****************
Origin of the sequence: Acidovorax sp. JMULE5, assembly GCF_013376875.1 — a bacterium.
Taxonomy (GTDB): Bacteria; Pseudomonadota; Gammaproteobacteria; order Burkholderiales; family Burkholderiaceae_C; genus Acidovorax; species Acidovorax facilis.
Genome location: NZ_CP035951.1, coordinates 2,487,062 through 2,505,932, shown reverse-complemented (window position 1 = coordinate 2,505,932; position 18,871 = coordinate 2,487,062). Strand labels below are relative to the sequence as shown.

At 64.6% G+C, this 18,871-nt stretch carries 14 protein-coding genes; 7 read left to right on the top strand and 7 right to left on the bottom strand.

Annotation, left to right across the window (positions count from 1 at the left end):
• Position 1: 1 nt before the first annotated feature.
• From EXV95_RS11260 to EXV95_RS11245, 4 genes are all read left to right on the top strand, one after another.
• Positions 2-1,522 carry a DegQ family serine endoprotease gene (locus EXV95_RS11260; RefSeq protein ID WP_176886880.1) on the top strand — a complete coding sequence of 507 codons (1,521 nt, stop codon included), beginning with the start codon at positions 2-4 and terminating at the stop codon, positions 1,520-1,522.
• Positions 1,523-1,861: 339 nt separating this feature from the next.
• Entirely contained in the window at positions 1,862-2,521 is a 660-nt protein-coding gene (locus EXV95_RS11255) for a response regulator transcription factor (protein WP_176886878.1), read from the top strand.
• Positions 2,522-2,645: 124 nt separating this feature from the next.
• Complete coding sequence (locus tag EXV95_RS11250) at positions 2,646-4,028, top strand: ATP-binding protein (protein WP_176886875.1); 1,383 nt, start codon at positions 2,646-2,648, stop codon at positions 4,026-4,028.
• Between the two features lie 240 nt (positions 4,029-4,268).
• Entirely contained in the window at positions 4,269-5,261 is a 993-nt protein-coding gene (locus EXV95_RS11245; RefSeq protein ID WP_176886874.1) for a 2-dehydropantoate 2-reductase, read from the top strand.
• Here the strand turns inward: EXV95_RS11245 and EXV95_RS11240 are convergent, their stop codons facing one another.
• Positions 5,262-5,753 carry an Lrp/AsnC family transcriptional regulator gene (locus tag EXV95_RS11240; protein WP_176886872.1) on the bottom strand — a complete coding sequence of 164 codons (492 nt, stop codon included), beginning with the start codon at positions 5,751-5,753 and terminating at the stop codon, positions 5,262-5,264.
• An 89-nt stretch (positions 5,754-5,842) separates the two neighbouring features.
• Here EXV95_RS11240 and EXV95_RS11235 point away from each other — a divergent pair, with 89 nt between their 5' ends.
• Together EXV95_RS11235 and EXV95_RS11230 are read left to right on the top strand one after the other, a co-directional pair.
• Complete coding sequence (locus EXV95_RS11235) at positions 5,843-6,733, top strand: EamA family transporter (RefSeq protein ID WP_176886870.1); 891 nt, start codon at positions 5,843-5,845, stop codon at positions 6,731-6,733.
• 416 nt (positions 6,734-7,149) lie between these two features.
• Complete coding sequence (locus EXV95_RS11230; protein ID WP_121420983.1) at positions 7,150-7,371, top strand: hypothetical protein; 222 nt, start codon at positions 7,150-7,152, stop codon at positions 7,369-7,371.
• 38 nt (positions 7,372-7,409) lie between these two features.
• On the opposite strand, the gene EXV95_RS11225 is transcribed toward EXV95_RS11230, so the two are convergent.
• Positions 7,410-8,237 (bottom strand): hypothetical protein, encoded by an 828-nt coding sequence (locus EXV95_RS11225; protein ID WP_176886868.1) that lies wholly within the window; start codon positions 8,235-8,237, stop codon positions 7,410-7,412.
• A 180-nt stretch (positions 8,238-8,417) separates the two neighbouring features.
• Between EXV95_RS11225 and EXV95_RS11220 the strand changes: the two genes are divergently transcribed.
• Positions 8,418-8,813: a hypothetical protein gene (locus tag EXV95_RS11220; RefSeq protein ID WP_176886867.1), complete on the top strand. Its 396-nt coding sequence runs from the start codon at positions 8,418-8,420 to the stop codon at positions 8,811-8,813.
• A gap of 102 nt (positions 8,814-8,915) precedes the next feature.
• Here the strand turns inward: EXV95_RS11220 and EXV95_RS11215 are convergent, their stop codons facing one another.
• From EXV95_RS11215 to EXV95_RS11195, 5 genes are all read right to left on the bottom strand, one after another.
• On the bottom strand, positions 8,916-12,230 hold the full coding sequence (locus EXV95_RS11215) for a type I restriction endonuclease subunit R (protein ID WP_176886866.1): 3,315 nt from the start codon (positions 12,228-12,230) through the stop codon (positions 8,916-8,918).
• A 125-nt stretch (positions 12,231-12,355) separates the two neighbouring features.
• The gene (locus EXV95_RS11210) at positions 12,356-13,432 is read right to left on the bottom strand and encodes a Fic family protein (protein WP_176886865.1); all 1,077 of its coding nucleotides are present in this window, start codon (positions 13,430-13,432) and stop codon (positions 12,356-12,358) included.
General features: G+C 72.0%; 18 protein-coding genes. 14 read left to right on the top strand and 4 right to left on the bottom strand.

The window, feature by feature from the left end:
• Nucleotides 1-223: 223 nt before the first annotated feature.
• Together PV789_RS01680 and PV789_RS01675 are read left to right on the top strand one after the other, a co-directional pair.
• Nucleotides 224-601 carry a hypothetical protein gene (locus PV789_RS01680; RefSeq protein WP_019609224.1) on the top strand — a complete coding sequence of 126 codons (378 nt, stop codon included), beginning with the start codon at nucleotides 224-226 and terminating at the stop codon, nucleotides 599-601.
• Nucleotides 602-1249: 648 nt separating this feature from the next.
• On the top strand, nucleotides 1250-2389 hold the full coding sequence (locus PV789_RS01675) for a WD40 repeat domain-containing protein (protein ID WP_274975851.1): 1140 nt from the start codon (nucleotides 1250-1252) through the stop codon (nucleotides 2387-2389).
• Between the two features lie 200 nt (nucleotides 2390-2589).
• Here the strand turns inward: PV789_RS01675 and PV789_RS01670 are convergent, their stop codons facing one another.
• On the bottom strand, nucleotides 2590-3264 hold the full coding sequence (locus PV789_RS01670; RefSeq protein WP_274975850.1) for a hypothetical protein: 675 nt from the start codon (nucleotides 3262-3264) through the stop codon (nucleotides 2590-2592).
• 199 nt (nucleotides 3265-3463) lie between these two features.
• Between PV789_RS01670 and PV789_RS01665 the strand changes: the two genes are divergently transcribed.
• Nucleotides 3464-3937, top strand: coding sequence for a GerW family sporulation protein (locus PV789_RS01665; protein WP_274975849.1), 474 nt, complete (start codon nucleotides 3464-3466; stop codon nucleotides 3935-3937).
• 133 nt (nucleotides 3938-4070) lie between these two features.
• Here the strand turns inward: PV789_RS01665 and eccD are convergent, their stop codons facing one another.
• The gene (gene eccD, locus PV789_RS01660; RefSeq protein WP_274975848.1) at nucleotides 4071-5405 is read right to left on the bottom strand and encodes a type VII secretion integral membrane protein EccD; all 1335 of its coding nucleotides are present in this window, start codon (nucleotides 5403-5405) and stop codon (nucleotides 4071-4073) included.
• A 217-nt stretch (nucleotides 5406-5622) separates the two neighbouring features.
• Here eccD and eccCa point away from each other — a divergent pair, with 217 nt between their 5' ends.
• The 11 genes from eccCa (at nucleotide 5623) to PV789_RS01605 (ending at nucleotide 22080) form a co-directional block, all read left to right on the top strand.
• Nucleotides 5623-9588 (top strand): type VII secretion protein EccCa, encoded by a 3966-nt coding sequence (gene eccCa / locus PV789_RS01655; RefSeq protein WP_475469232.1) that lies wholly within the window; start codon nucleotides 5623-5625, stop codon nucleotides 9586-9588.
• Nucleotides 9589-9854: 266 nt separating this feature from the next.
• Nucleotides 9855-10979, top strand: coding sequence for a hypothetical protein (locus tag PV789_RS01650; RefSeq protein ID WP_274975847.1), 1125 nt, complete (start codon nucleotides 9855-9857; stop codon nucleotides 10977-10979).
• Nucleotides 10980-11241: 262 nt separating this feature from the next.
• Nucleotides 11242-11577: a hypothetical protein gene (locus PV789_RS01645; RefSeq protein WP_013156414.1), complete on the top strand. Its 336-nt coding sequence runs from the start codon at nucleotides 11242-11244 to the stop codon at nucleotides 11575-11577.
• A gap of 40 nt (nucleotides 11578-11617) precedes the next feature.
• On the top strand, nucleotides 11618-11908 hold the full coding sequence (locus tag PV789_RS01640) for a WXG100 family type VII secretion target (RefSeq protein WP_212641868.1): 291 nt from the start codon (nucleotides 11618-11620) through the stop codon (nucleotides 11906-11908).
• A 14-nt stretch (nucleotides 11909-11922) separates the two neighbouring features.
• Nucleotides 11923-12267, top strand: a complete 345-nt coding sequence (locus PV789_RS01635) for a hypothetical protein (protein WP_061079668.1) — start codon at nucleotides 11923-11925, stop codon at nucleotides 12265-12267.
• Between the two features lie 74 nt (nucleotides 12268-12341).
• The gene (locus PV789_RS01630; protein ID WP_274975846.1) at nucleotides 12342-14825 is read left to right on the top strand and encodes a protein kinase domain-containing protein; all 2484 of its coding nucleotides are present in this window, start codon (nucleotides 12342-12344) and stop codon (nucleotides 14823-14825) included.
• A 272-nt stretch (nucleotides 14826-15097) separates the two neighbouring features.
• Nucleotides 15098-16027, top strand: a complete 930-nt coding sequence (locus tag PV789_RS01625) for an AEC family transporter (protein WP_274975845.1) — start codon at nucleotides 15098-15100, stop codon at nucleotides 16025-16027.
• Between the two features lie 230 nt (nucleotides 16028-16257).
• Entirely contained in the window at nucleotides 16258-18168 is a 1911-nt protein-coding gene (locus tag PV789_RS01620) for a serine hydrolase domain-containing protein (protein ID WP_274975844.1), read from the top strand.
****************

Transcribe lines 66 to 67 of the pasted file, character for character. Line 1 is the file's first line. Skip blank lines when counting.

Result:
• Nucleotides 15098-16027, top strand: a complete 930-nt coding sequence (locus tag PV789_RS01625) for an AEC family transporter (protein WP_274975845.1) — start codon at nucleotides 15098-15100, stop codon at nucleotides 16025-16027.
• Between the two features lie 230 nt (nucleotides 16028-16257).